Let’s not start this story with what happened on the day of the event, but with the day after, when I was back home. Everything seemed normal at first. I woke up with the same frown I usually have on my face, because my mom has a cruel habit of drawing my room’s curtains well before my alarm clock goes off. And, as usual, I grumpily peered up to ask her what twisted form of joy she gets from doing this to me, and while doing so, I prepared for phase three of my usual waking-up procedure. Here’s where things went south – I tried sitting up, felt my back completely give up on me and fell back flat on the bed. My muscles have never known this type of soreness and after feebly sending in a message about how I’d have to work from home that day, I reflected on the previous day’s adventures that landed me in this place.
We did a lot more warming up than our motorcycles, before hitting the dirt.
The day before
TVS decided to surprise everyone who qualified for the Young Media Racer Programme V3.0 (story in May 2019 issue) with an off-road track day, wherein two of the company’s top rally riders, Aravind KP and Abdul Wahid Tanveer, were our coaches. We were going to be learning basic dirt riding techniques, including body positions, braking, and cornering. While all of that sounded very cool, I was a little confused as to why we were invited to learn off-road riding a month before our first on-the-road race. But I assumed there’d be a connection, because even the biggest names in MotoGP spend a lot of time dirt-riding as well.
I was hyped; firstly, because it was a genre of motorcycle riding that I had never experienced before, and secondly (read stupidly), because I thought I’d be inherently good at it because my dad had a lot of dirt bikes. That hype-train kept going as we reached TVS’ Anekal racetrack and I saw a surface that I was familiar with, as I grew up on a farm. I wasn’t intimidated like I was the first time on a racetrack.
That wave of confidence I was riding, however, grew a little smaller when the coaches arrived wearing riding gear that I’d only seen on television. We then headed to the classroom for a few basic safety instructions before proceeding outdoors, where we would spend the rest of our day. What happened next, however, was about to absolutely flatten my confidence. Both the TVS riders got onto their RTR 300 rally bikes and gave us a little demo, which included them flying over 20ft in the air and casually twisting and turning their motorcycles while doing so.
20kph felt more like 50, doing figure of eights on dirt.
While I was a little sad that riding skills aren’t something you acquire at birth, I was quite amazed at how they made it look like they were floating and not riding over the dirt-laden track. Shortly after, we began the first of our lessons, and they unexpectedly turned out to be the same as the ones we learn for riding on the road – figure of eights and slaloms. However, on dirt we were asked to position ourselves on the motorcycle in such a way that it just felt wrong at first. While on a road you lean yourself and the bike in the direction of the corner, here you are required to lean just the bike in the corner while keeping yourself straight. Leg positioning is also quite different and your inner leg has to stretch out towards the bike’s front axle to help maintain balance through a corner. You also have to sit much ahead on a dirt bike. While this was easy to get a hang of, what wasn’t was the elbow position. They are supposed to be positioned upwards and outward; it just felt awkward.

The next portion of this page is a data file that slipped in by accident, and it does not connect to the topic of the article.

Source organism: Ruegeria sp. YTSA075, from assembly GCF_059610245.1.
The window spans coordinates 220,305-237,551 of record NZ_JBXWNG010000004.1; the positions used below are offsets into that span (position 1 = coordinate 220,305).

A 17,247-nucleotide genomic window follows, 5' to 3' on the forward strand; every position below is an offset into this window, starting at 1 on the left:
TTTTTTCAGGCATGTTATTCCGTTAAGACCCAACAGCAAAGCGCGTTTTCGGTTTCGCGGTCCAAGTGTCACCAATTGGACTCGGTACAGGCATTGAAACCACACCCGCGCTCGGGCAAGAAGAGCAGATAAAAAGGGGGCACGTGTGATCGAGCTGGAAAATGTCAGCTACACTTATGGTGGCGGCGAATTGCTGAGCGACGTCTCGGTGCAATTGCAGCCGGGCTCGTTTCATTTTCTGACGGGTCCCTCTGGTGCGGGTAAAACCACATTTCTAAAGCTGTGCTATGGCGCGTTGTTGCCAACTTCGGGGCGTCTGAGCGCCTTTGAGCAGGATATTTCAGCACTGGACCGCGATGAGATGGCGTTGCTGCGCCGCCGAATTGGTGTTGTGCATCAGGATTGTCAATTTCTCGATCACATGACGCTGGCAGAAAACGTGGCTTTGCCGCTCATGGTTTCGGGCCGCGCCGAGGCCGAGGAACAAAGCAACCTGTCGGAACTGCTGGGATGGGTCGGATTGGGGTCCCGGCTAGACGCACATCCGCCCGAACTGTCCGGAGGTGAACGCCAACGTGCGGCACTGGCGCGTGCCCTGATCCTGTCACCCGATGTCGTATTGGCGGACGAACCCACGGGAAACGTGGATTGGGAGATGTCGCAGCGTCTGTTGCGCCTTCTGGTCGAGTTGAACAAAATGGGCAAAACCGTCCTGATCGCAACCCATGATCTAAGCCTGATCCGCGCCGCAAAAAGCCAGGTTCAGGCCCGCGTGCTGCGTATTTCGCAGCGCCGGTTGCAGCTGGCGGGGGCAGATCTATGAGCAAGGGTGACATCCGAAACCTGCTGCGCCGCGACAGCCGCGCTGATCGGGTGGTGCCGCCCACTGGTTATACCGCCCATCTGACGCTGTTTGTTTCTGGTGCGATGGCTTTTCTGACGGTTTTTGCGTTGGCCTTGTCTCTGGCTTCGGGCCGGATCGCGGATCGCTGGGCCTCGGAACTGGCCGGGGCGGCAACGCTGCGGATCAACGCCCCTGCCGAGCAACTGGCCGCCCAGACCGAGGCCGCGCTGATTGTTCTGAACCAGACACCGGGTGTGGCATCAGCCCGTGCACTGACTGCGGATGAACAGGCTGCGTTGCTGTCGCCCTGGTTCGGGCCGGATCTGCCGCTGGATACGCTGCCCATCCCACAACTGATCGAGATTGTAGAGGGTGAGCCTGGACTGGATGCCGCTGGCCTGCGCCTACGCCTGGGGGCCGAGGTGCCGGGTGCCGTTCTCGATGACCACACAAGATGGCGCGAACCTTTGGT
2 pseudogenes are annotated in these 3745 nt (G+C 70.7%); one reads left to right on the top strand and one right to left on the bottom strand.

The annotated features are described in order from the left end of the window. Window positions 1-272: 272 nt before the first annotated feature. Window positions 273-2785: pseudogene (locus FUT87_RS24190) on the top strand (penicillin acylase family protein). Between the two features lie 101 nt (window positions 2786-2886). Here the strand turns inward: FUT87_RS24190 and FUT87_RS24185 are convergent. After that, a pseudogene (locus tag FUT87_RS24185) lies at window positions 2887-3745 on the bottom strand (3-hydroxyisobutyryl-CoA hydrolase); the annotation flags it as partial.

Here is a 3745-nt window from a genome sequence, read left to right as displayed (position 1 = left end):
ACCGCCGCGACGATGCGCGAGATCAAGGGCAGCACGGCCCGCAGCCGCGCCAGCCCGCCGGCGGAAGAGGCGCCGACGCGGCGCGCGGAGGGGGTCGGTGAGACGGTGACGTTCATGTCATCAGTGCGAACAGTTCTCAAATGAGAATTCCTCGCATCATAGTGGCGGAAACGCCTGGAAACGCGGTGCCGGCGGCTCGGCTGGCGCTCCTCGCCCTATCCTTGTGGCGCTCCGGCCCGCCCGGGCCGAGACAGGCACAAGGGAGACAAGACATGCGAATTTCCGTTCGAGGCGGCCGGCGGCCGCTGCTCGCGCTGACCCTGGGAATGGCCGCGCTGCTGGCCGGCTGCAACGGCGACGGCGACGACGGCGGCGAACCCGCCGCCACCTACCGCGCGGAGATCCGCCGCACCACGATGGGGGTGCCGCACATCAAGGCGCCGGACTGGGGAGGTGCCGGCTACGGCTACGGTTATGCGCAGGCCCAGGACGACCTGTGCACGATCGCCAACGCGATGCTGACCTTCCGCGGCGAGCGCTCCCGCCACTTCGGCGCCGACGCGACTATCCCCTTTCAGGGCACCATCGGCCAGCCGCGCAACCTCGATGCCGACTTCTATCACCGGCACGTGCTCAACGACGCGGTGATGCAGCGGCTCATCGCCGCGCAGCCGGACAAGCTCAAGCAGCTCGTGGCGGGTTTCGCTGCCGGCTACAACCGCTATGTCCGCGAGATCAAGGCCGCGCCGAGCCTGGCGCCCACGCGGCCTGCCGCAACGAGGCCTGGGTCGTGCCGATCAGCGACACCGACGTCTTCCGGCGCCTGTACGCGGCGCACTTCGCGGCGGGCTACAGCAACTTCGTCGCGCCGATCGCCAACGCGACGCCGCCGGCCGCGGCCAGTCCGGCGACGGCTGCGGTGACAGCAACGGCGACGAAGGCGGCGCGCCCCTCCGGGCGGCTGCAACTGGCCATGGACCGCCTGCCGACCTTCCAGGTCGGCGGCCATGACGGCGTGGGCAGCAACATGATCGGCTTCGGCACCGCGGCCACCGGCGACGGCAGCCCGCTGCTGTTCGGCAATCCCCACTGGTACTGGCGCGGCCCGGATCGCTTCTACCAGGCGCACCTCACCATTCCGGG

We were then taken off the track to learn one of our last lessons for the day – braking. You would think dirt riding would be all about rear brake control, but just like road racing, it’s mostly about the front. However, we were forbidden from using more than two fingers on the front brake because any more would mean too much pressure. Locking up and losing the front wouldn’t be fun, even though falling on the dirt probably won’t hurt as much.
While road and off-road riding are vastly different to execute, they develop the skills you would need to be good at either. For example, on dirt, you struggle for traction and try keeping the bike straight, this teaches you throttle control and braking skills, both of which you need on the road. Dirt riding also teaches you the importance of body positioning and looking where you want to go, again, both of great significance on the road as well. And lastly, in Aravind KP’s own words, it teaches you to be comfortably uncomfortable, and that, he promised, will be far-reaching when it comes to becoming a finer rider.